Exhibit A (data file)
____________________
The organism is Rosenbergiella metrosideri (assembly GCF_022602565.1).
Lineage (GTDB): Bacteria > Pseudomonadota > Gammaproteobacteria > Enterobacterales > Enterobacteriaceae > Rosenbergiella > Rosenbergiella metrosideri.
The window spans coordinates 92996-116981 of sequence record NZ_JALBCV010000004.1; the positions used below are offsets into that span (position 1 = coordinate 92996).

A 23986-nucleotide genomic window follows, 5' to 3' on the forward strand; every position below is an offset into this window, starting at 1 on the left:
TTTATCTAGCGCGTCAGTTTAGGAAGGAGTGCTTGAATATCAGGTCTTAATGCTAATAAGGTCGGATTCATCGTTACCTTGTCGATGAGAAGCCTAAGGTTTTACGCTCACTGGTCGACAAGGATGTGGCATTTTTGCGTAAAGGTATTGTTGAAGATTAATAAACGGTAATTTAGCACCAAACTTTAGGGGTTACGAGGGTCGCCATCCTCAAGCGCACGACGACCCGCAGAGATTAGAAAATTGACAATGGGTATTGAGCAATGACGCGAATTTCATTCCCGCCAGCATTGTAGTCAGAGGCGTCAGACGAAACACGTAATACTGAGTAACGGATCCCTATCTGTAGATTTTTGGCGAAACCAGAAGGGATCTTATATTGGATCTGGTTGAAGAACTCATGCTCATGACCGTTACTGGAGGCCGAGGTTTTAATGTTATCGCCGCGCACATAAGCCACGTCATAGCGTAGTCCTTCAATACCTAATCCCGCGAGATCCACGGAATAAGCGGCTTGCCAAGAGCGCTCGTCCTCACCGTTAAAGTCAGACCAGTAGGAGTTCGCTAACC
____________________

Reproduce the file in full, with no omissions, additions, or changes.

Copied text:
The organism is Rosenbergiella metrosideri (assembly GCF_022602565.1).
Lineage (GTDB): Bacteria > Pseudomonadota > Gammaproteobacteria > Enterobacterales > Enterobacteriaceae > Rosenbergiella > Rosenbergiella metrosideri.
The window spans coordinates 92996-116981 of sequence record NZ_JALBCV010000004.1; the positions used below are offsets into that span (position 1 = coordinate 92996).

A 23986-nucleotide genomic window follows, 5' to 3' on the forward strand; every position below is an offset into this window, starting at 1 on the left:
TTTATCTAGCGCGTCAGTTTAGGAAGGAGTGCTTGAATATCAGGTCTTAATGCTAATAAGGTCGGATTCATCGTTACCTTGTCGATGAGAAGCCTAAGGTTTTACGCTCACTGGTCGACAAGGATGTGGCATTTTTGCGTAAAGGTATTGTTGAAGATTAATAAACGGTAATTTAGCACCAAACTTTAGGGGTTACGAGGGTCGCCATCCTCAAGCGCACGACGACCCGCAGAGATTAGAAAATTGACAATGGGTATTGAGCAATGACGCGAATTTCATTCCCGCCAGCATTGTAGTCAGAGGCGTCAGACGAAACACGTAATACTGAGTAACGGATCCCTATCTGTAGATTTTTGGCGAAACCAGAAGGGATCTTATATTGGATCTGGTTGAAGAACTCATGCTCATGACCGTTACTGGAGGCCGAGGTTTTAATGTTATCGCCGCGCACATAAGCCACGTCATAGCGTAGTCCTTCAATACCTAATCCCGCGAGATCCACGGAATAAGCGGCTTGCCAAGAGCGCTCGTCCTCACCGTTAAAGTCAGACCAGTAGGAGTTCGCTAACC